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The bedtime routine and preparing for sleep separation

The bedtime routine and preparing for sleep separation | Annabel Karmel

Whilst it’s a little unrealistic to expect the bath, book and bed routine to magically get you a free pass to a settled night’s sleep, it can certainly help set it up.

Whilst it may seem fairly trivial to us as adults, going to sleep for your baby is a period of separation from you and they need preparation for this. I often call the bedtime routine your preparation for sleep preparation; it’s about helping to cue and calm your small child to settle them smoothly to sleep.

Your bedtime routine doesn’t have to be super rigid; all a routine means is that you do the same few things in the same order every night.

The more you repeat something the more familiar it will become and in turn, this will help your small chile to anticipate the next step. Which means they know exactly what to expect and when.

You can start a simple bedtime routine off from newborn but the most important thing is to do it when you feel ready.


My three key sleep suggestions to blasting-off bedtime are:

  1. Aim for it to be between 30 to 40 minutes long. This gives your small child or baby enough time to connect with you and settle, but not so long that they get overtired. We want to avoid overtiredness.
  2. Where you can, aim to do the same 3 or 4 things in the same order every night helping them come to know what to expect next.
  3. Focus on spending quality time together, having a bit of fun (bathtime) and bonding before bedtime.

Here’s my suggested bedtime routine:

  • Bath for 5 to 10 minutes. Let them splash, sing songs and have some fun. But aim to keep this to a set time as this will prevent your small chile from becoming over-stimulated or tired. Also please don’t feel you need to bath EVERY single night. It won’t impact on the night.
  • A short massage if they’ll let you. This can really help a small child with reflux, wind or colic.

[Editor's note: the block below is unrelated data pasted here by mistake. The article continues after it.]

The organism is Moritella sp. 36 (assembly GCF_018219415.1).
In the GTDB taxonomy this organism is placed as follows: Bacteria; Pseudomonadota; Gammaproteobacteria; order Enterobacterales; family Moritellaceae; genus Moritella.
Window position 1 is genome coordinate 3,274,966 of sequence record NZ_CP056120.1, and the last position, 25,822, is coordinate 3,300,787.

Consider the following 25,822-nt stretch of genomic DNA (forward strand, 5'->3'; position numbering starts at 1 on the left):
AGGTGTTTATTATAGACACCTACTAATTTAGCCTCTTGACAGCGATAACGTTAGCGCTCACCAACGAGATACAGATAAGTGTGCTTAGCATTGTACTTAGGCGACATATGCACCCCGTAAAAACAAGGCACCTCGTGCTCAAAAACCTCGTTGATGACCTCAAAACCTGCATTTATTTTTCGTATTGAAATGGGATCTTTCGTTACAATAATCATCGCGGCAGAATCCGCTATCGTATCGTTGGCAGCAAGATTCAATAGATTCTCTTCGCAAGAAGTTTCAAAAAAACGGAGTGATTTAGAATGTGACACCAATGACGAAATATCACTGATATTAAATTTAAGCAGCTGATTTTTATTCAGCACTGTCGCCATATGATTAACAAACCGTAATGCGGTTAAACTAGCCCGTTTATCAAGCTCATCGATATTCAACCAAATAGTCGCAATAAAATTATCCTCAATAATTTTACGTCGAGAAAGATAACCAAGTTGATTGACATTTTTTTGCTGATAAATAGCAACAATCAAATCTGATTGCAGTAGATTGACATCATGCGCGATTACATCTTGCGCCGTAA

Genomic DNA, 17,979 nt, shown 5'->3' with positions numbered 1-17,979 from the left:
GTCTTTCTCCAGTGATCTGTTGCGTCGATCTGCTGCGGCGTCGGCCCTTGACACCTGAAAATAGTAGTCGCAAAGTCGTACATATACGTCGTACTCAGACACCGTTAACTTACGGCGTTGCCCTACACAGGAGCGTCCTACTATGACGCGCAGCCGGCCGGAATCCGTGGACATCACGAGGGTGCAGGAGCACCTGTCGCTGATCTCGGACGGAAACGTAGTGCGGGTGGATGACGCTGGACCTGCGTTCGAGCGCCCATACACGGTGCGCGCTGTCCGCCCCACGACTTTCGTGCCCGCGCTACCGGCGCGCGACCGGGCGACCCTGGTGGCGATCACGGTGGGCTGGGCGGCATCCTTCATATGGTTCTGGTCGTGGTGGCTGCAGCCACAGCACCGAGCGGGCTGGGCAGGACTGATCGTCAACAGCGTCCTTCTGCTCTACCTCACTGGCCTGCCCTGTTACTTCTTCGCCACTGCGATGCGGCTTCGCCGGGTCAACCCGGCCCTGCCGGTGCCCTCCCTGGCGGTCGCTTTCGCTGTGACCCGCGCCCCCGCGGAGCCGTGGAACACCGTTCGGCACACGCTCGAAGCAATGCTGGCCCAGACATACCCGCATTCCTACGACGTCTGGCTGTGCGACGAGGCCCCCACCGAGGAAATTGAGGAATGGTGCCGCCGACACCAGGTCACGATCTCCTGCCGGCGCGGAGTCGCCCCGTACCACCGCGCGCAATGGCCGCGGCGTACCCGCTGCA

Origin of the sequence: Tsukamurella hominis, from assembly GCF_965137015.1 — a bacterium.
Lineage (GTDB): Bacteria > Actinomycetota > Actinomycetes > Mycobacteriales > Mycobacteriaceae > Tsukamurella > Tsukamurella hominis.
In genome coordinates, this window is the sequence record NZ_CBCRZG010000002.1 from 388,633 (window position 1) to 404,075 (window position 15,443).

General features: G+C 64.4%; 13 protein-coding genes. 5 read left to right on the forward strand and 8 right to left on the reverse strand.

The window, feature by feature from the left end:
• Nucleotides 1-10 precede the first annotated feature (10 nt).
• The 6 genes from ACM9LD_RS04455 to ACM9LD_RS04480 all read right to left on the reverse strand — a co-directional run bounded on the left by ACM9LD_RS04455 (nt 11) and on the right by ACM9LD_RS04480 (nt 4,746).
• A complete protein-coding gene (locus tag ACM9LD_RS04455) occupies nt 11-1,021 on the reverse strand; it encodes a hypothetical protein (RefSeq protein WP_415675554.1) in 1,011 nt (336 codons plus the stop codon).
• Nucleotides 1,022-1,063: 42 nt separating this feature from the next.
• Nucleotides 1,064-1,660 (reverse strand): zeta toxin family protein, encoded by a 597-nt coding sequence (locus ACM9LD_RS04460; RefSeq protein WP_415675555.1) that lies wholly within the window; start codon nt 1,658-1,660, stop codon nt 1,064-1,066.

• Nappy/pajamas/sleep sack or swaddle if using one.
  • Straight into their sleep space (where they’re going to be falling asleep such as their nursery). The aim is for this sleep space to feel familiar, helping them stitch their sleep cycles together at night.
  • Story or sing a sleepy song. If they’re already exhausted and bed begging, feel free to do this quickly or leave it out altogether.
  • Bedtime feed if they don’t feed to sleep.
  • Say goodnight to 3 or 4 things in the same order. I call this my blast off to bed! Your small child will come to enjoy saying goodnight to their nearest and dearest soft toys and it’s also a great cue to let them know sleep time is coming.
  • Big kiss and cuddle. This releases oxytocin (the feel-good hormone) and can help your small child separate and settle to sleep smoothly.
  • Settle your small child to sleep. Feeding, rocking or cuddling to sleep are not bad bed habits. If they work for you, all is well.

Like most things parenting-related, there’s no right or wrong way to do your bedtime routine. This is a gentle guide that I hope is useful for you but the most important thing is to do what works for you and your small.

Visit Care It Out® for more information and free video to get you started.

Kerry Secker’s Ecourse on bedtime basics for under 18 months is now available. The Care Care It Out sleep show podcast is also now live with new episodes fortnightly.

Follow Kerry on Facebook and Instagram.

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